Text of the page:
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The DOJ delivers the Comey memos to Congress. Also on our rundown: More evidence that rent prices are out of reach in many markets; Wisconsin counties brace for sulfide mining; and the Earth Day focus this weekend in North Dakota is on recycling.

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"Love" To Stop Bullying In Missouri

February 14, 2011

JEFFERSON CITY, Mo. - Missouri lawmakers on both sides of the aisle say they would love to stop bullying in Missouri schools. Two bills have already been filed to address bullying behaviors in school.

Morgan Keenan, a coordinator with the Missouri Safe Schools Coalition, says both have bipartisan support. That's a good indicator that anti-bullying legislation will fare better this year than it did in previous sessions, he adds.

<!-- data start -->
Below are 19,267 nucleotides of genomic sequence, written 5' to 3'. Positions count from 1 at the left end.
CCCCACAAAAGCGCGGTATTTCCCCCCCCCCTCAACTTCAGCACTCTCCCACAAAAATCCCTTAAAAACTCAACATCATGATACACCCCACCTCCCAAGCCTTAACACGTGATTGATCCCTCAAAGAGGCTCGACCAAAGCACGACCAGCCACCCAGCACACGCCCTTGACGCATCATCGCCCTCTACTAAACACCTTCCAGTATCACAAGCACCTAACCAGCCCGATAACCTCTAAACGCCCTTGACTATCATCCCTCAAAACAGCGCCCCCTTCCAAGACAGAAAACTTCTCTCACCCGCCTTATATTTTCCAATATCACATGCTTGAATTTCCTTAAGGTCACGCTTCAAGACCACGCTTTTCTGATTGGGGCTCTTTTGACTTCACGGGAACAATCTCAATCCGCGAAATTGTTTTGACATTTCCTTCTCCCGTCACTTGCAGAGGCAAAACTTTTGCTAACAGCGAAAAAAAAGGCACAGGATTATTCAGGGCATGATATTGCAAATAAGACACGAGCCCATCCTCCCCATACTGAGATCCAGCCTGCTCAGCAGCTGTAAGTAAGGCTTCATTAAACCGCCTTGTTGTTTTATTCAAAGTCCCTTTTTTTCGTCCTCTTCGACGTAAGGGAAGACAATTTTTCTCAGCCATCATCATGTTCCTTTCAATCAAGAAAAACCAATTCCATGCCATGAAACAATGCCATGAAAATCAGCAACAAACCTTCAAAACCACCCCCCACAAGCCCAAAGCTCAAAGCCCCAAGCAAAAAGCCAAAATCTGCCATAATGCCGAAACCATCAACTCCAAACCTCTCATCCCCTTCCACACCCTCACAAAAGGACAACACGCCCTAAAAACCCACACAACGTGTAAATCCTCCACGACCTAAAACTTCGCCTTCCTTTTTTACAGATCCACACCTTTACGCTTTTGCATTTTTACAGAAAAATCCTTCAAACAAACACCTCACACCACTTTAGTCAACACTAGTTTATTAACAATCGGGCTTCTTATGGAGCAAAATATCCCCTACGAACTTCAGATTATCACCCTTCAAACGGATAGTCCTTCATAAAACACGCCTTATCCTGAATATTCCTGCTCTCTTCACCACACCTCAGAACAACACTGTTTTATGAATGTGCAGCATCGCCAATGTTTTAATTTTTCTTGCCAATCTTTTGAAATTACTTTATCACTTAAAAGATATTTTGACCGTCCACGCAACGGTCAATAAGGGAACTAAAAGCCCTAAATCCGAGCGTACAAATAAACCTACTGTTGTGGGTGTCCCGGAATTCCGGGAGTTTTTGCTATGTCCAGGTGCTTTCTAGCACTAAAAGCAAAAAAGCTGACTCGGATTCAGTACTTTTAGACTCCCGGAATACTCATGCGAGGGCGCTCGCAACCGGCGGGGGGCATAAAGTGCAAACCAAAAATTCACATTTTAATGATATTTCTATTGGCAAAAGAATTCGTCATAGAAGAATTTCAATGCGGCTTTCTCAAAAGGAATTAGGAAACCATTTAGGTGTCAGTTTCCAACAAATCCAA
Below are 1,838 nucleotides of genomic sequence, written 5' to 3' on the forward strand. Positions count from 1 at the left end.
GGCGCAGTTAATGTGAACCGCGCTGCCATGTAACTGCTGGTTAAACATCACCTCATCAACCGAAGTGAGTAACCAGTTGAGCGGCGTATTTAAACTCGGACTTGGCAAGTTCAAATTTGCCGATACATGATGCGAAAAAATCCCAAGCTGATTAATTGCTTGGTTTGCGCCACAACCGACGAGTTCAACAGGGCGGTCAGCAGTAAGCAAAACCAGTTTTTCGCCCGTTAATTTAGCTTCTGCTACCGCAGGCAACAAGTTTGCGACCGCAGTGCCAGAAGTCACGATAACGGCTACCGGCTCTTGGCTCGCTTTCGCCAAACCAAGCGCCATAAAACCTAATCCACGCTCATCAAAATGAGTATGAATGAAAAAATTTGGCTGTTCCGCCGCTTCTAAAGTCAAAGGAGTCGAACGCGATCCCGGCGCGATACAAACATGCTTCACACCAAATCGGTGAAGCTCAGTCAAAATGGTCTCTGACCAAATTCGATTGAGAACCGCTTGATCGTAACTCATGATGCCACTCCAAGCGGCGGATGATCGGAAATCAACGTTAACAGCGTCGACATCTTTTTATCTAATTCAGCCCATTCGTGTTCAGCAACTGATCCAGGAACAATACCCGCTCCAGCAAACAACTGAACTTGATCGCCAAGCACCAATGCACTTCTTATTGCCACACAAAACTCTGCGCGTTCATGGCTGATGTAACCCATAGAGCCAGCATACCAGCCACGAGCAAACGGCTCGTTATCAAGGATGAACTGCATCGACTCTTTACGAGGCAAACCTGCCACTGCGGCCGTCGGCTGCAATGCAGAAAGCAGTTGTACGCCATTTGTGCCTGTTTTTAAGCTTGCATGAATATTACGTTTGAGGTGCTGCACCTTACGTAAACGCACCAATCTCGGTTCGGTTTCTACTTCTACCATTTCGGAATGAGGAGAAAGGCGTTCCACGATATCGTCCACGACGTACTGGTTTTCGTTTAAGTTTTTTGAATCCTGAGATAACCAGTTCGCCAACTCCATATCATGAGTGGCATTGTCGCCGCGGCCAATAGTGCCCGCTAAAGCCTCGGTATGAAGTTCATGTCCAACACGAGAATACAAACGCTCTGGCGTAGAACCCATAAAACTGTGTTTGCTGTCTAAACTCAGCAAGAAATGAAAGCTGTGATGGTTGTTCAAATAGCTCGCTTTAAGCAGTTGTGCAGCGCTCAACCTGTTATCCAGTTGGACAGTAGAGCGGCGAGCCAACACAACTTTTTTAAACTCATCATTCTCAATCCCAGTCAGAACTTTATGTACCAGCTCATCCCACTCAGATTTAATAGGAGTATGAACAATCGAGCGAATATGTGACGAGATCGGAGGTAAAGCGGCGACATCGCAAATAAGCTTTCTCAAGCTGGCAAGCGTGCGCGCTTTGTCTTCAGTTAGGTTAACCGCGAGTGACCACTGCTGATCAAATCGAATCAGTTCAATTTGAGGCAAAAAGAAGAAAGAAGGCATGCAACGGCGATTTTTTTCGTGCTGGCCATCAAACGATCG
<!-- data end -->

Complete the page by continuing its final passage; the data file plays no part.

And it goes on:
"The real issue is that we have a hot topic when it comes to bullying, and our legislators do want to do something. They're just trying to play with what's the best thing to do right now."

The Missouri Safe Schools Coalition supports a bill that defines certain categories of kids who are at higher risk of being bullied, but its opponents say all students need to be protected equally. Some Missouri House members are meeting today to discuss both bills and address potential obstacles to getting them passed.

Keenan says the civil rights movement successfully defined groups, a process called "enumerating" them, as a way to address specific concerns.

"It's not to exclude anyone. In fact, the bill language says, 'We want to protect all students. These are the students that we know are most often bullied.' We want to lift them up - but we definitely want to protect all students."

Of the states with anti-bullying laws, Keenan says only a small fraction enumerate categories, including New York and North Carolina.

The bills are HB 273 and HB 460; both address bullying in school.

Heather Claybrook/Diane Ronayne, Public News Service - MO